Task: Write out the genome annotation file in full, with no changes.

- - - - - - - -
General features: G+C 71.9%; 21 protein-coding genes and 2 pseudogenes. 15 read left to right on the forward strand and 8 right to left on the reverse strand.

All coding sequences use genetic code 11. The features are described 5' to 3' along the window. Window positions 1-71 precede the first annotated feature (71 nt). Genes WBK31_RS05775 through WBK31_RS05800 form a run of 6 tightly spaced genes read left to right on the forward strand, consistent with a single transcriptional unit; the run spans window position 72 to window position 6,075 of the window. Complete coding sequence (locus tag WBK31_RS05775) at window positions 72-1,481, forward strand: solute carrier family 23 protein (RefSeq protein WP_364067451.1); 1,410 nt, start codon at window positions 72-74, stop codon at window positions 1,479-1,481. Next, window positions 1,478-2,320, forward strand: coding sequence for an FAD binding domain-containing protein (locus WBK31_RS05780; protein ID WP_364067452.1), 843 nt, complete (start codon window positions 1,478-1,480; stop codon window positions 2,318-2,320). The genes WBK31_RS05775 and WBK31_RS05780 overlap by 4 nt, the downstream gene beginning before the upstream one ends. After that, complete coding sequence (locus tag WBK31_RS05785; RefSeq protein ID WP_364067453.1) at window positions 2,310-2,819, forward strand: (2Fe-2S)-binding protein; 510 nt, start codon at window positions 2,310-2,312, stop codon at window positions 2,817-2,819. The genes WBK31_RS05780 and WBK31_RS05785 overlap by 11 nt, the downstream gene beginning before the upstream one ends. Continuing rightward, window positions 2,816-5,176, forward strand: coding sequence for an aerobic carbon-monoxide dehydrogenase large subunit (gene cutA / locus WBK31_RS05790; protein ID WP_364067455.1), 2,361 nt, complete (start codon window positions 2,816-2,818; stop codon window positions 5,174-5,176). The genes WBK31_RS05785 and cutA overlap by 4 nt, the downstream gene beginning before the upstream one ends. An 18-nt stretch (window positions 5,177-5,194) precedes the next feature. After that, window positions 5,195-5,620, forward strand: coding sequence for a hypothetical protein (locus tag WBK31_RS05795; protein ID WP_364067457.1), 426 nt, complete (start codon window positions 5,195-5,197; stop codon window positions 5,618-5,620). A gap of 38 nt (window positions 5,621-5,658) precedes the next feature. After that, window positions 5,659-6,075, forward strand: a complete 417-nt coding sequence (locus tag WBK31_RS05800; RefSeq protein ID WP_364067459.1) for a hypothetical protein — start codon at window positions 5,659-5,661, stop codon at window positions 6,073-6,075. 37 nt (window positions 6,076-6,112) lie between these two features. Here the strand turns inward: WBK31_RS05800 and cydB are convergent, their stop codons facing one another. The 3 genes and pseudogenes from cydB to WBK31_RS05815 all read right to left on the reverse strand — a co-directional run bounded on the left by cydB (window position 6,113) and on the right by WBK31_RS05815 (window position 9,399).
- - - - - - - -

General features: G+C 71.9%; 21 protein-coding genes and 2 pseudogenes. 15 read left to right on the forward strand and 8 right to left on the reverse strand.

All coding sequences use genetic code 11. The features are described 5' to 3' along the window. Window positions 1-71 precede the first annotated feature (71 nt). Genes WBK31_RS05775 through WBK31_RS05800 form a run of 6 tightly spaced genes read left to right on the forward strand, consistent with a single transcriptional unit; the run spans window position 72 to window position 6,075 of the window. Complete coding sequence (locus tag WBK31_RS05775) at window positions 72-1,481, forward strand: solute carrier family 23 protein (RefSeq protein WP_364067451.1); 1,410 nt, start codon at window positions 72-74, stop codon at window positions 1,479-1,481. Next, window positions 1,478-2,320, forward strand: coding sequence for an FAD binding domain-containing protein (locus WBK31_RS05780; protein ID WP_364067452.1), 843 nt, complete (start codon window positions 1,478-1,480; stop codon window positions 2,318-2,320). The genes WBK31_RS05775 and WBK31_RS05780 overlap by 4 nt, the downstream gene beginning before the upstream one ends. After that, complete coding sequence (locus tag WBK31_RS05785; RefSeq protein ID WP_364067453.1) at window positions 2,310-2,819, forward strand: (2Fe-2S)-binding protein; 510 nt, start codon at window positions 2,310-2,312, stop codon at window positions 2,817-2,819. The genes WBK31_RS05780 and WBK31_RS05785 overlap by 11 nt, the downstream gene beginning before the upstream one ends. Continuing rightward, window positions 2,816-5,176, forward strand: coding sequence for an aerobic carbon-monoxide dehydrogenase large subunit (gene cutA / locus WBK31_RS05790; protein ID WP_364067455.1), 2,361 nt, complete (start codon window positions 2,816-2,818; stop codon window positions 5,174-5,176). The genes WBK31_RS05785 and cutA overlap by 4 nt, the downstream gene beginning before the upstream one ends. An 18-nt stretch (window positions 5,177-5,194) precedes the next feature. After that, window positions 5,195-5,620, forward strand: coding sequence for a hypothetical protein (locus tag WBK31_RS05795; protein ID WP_364067457.1), 426 nt, complete (start codon window positions 5,195-5,197; stop codon window positions 5,618-5,620). A gap of 38 nt (window positions 5,621-5,658) precedes the next feature. After that, window positions 5,659-6,075, forward strand: a complete 417-nt coding sequence (locus tag WBK31_RS05800; RefSeq protein ID WP_364067459.1) for a hypothetical protein — start codon at window positions 5,659-5,661, stop codon at window positions 6,073-6,075. 37 nt (window positions 6,076-6,112) lie between these two features. Here the strand turns inward: WBK31_RS05800 and cydB are convergent, their stop codons facing one another. The 3 genes and pseudogenes from cydB to WBK31_RS05815 all read right to left on the reverse strand — a co-directional run bounded on the left by cydB (window position 6,113) and on the right by WBK31_RS05815 (window position 9,399).